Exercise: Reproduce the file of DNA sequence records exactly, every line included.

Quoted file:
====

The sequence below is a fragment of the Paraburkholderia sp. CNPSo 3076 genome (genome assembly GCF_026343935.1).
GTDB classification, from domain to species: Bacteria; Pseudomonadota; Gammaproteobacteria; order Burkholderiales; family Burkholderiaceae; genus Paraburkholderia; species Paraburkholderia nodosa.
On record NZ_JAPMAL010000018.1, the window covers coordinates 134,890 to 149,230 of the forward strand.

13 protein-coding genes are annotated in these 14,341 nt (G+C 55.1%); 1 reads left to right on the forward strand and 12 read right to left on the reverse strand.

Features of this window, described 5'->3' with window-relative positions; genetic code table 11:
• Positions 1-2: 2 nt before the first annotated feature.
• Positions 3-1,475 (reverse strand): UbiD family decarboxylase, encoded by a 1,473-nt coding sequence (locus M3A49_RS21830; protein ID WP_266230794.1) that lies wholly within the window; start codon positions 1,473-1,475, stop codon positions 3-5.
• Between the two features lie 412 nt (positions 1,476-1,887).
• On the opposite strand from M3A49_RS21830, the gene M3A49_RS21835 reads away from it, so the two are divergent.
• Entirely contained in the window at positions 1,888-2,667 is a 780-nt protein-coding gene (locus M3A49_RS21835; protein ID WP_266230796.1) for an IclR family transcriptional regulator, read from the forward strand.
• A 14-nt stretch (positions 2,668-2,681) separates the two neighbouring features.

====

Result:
The sequence below is a fragment of the Paraburkholderia sp. CNPSo 3076 genome (genome assembly GCF_026343935.1).
GTDB classification, from domain to species: Bacteria; Pseudomonadota; Gammaproteobacteria; order Burkholderiales; family Burkholderiaceae; genus Paraburkholderia; species Paraburkholderia nodosa.
On record NZ_JAPMAL010000018.1, the window covers coordinates 134,890 to 149,230 of the forward strand.

13 protein-coding genes are annotated in these 14,341 nt (G+C 55.1%); 1 reads left to right on the forward strand and 12 read right to left on the reverse strand.

Features of this window, described 5'->3' with window-relative positions; genetic code table 11:
• Positions 1-2: 2 nt before the first annotated feature.
• Positions 3-1,475 (reverse strand): UbiD family decarboxylase, encoded by a 1,473-nt coding sequence (locus M3A49_RS21830; protein ID WP_266230794.1) that lies wholly within the window; start codon positions 1,473-1,475, stop codon positions 3-5.
• Between the two features lie 412 nt (positions 1,476-1,887).
• On the opposite strand from M3A49_RS21830, the gene M3A49_RS21835 reads away from it, so the two are divergent.
• Entirely contained in the window at positions 1,888-2,667 is a 780-nt protein-coding gene (locus M3A49_RS21835; protein ID WP_266230796.1) for an IclR family transcriptional regulator, read from the forward strand.
• A 14-nt stretch (positions 2,668-2,681) separates the two neighbouring features.